DETROIT — Shortly after President Donald Trump was elected in 2016, he made a proposition to the CEOs of the three largest U.S.-based automakers at a White House meeting: I’ll cut taxes and regulations, and you increase jobs and investment.

He made good on the tax and regulatory cuts, handing corporate America hundreds of billions of dollars in tax breaks and repealing Obama-era fuel-economy rules, though that rollback has fractured the industry. For all of the policy moves he made, there’s little evidence so far that the trajectory of the industry and its job growth changed markedly — even before the pandemic.

On the campaign trail, Trump tells voters he “saved” the auto industry by ripping up old trade deals and renegotiating new ones.

“You better vote for me. I got you so many damn car plants,” he told supporters last month at a rally in Midland, Mich.

Democratic presidential contender Joe Biden claimed the administration’s policies have hurt U.S. manufacturers in a Oct. 12 speech to auto workers in Toledo, Ohio.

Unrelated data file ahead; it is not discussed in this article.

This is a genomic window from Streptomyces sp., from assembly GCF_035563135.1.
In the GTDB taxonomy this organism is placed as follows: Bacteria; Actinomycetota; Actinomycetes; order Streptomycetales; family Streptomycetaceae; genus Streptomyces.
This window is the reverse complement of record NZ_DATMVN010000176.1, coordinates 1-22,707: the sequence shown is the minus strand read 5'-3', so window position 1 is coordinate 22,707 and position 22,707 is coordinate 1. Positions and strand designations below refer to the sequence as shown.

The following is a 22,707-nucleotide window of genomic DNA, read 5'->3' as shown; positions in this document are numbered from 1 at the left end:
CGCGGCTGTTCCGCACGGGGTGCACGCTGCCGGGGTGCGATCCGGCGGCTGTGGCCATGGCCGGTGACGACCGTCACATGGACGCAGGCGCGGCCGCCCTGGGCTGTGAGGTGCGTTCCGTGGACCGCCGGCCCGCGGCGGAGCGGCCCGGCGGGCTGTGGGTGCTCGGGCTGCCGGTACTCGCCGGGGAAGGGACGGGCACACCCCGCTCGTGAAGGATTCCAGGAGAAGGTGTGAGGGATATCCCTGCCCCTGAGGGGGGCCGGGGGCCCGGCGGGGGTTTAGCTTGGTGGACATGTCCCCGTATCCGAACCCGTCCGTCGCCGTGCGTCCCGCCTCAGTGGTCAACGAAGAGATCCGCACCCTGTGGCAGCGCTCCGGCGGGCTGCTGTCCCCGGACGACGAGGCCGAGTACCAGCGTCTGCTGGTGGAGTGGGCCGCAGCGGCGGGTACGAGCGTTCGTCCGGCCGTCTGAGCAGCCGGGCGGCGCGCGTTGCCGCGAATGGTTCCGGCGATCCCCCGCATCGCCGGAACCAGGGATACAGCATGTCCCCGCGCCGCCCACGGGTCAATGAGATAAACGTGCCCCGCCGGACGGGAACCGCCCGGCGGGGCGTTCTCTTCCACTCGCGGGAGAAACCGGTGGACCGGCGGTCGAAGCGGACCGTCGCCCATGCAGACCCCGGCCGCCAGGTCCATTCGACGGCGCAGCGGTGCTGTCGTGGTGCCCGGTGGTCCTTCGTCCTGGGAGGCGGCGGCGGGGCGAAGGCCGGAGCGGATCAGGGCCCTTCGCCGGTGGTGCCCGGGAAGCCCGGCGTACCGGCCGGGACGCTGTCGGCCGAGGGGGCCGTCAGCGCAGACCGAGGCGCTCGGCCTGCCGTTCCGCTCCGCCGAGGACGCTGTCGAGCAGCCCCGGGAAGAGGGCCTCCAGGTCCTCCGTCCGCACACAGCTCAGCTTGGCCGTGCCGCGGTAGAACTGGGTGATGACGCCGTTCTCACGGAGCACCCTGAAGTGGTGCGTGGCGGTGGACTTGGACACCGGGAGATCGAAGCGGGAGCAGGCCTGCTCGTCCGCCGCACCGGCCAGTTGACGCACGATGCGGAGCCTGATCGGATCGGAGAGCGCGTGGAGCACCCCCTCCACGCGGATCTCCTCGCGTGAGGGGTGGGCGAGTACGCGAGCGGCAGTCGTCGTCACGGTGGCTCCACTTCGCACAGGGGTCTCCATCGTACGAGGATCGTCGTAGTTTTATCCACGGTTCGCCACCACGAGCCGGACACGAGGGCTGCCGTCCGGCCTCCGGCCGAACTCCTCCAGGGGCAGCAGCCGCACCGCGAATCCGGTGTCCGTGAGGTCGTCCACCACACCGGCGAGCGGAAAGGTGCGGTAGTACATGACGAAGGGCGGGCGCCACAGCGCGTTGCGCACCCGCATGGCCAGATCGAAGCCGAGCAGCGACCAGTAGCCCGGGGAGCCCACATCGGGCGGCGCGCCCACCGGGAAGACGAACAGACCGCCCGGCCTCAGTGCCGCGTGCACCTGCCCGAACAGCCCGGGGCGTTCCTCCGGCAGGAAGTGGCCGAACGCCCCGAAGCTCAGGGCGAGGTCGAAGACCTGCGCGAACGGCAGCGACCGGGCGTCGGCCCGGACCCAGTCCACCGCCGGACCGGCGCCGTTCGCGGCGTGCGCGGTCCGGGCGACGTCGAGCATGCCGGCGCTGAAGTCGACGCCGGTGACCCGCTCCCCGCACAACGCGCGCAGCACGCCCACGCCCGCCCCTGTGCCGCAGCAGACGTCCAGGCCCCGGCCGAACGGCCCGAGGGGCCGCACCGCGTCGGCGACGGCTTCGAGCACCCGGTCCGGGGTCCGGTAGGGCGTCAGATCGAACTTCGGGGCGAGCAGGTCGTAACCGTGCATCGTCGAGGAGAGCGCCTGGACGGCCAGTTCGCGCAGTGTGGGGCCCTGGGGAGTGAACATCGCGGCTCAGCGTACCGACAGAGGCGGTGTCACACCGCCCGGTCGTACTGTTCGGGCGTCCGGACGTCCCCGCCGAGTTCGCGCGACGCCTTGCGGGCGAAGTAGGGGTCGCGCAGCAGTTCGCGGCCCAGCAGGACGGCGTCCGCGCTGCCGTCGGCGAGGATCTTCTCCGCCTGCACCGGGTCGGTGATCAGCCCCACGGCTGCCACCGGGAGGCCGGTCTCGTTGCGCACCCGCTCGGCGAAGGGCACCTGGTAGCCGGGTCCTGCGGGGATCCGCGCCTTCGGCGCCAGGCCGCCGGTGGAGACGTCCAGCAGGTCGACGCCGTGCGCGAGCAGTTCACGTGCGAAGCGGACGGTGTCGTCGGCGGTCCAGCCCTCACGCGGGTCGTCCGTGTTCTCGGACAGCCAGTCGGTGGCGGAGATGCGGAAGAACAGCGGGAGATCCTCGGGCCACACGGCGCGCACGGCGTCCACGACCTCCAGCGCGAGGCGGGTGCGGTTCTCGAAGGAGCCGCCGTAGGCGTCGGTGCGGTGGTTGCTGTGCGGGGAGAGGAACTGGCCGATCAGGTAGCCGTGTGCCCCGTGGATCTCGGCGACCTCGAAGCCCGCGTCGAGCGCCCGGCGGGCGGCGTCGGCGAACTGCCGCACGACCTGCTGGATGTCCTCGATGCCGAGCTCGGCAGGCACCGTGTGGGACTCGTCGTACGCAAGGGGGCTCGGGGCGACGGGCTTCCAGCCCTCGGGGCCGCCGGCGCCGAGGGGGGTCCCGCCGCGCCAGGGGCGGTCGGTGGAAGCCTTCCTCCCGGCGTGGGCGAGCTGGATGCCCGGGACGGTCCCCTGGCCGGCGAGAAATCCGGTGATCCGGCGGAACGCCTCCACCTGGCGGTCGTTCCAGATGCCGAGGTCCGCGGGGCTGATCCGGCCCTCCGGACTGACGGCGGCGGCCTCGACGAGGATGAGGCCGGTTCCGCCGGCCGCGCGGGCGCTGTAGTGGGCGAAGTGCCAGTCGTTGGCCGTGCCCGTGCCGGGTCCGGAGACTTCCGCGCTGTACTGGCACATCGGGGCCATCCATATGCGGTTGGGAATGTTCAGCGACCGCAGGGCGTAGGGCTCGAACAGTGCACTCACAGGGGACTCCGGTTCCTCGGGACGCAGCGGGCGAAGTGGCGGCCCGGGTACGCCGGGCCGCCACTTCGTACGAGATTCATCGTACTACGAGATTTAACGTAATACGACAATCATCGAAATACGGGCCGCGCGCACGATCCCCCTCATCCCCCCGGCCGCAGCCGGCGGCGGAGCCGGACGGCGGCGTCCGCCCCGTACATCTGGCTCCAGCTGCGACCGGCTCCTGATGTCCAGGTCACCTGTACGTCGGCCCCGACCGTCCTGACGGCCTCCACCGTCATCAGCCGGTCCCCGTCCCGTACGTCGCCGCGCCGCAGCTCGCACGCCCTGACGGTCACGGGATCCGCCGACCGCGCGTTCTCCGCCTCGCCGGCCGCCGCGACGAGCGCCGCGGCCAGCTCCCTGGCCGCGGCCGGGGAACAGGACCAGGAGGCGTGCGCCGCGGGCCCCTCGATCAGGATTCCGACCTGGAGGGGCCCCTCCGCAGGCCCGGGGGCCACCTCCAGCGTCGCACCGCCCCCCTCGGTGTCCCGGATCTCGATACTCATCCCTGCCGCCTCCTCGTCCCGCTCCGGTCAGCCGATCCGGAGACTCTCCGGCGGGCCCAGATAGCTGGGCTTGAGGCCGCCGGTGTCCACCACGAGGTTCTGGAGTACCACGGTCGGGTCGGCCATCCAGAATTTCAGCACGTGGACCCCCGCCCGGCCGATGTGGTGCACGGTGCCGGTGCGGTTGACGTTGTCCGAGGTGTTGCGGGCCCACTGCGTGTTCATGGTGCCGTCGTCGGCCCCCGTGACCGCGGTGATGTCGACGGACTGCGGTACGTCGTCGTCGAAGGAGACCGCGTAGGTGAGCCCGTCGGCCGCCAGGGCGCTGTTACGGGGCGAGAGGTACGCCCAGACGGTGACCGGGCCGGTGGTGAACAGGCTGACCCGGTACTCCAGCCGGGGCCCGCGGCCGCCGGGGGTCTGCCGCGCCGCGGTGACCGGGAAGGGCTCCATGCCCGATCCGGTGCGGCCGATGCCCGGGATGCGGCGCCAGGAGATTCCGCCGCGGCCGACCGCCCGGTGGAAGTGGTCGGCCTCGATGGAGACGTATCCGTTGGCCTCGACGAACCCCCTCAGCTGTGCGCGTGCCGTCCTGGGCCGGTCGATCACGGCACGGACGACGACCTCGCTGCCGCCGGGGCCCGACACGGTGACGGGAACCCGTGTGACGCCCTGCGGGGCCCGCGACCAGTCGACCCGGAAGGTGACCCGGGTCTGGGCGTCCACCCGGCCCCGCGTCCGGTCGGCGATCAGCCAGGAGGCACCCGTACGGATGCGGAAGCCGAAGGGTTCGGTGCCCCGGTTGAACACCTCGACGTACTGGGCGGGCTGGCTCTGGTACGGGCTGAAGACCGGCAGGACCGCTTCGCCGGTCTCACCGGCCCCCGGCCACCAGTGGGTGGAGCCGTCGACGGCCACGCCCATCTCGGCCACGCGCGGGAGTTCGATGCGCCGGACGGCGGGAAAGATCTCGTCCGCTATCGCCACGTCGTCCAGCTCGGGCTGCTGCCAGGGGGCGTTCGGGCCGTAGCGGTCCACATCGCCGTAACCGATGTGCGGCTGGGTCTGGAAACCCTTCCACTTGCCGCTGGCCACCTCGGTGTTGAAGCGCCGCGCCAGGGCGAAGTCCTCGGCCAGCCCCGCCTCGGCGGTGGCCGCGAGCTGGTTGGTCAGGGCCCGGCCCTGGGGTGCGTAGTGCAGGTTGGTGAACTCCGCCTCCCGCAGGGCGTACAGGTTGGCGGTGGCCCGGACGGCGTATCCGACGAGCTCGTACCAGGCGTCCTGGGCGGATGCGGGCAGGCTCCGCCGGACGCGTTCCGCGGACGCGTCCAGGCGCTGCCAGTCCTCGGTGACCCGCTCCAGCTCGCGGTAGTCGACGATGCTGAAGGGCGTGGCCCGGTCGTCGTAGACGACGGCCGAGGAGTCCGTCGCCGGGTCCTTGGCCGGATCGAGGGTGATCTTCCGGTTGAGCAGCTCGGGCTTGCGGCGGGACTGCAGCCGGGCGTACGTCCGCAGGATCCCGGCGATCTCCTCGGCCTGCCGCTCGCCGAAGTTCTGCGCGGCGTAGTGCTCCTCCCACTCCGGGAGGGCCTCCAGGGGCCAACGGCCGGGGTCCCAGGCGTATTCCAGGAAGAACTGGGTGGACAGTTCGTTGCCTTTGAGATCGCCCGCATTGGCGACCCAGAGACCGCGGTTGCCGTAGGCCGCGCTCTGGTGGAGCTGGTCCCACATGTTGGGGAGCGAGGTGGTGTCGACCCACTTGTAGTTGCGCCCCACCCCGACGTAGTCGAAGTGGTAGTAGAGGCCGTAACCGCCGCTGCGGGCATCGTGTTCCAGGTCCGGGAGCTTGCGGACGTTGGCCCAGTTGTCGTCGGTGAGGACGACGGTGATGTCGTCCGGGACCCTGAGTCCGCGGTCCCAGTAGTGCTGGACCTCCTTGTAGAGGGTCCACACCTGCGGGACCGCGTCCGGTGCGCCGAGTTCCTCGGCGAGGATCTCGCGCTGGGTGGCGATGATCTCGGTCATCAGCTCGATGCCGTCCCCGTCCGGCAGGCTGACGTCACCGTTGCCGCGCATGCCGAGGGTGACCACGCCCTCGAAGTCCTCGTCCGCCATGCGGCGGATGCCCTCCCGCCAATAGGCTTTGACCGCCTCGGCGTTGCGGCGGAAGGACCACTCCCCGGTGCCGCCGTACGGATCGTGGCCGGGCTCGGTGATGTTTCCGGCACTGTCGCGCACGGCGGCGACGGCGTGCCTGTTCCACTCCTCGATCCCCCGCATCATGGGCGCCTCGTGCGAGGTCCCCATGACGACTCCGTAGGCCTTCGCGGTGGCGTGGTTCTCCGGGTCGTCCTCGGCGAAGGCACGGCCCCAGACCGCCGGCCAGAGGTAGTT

“We’re in a manufacturing recession because of Donald Trump.”

The biggest impact of Trump’s tenure has also been the most unexpected: an onslaught of tariffs, real and threatened, that sent ripples throughout the automotive-supply chain and are likely to reverberate for years to come — no matter who is in the White House.

The administration’s bluster led to a new trade pact with Canada and Mexico that replaced the quarter-century old NAFTA accord and has begun to shape investment decisions across the region. And while a trade war with China hasn’t yielded tangible results, a more bellicose stance toward the ascendant Asian superpower is likely to remain a key pillar of U.S. foreign policy.

Limited influence

It’s too early to measure the long-term impact of the president’s policies, but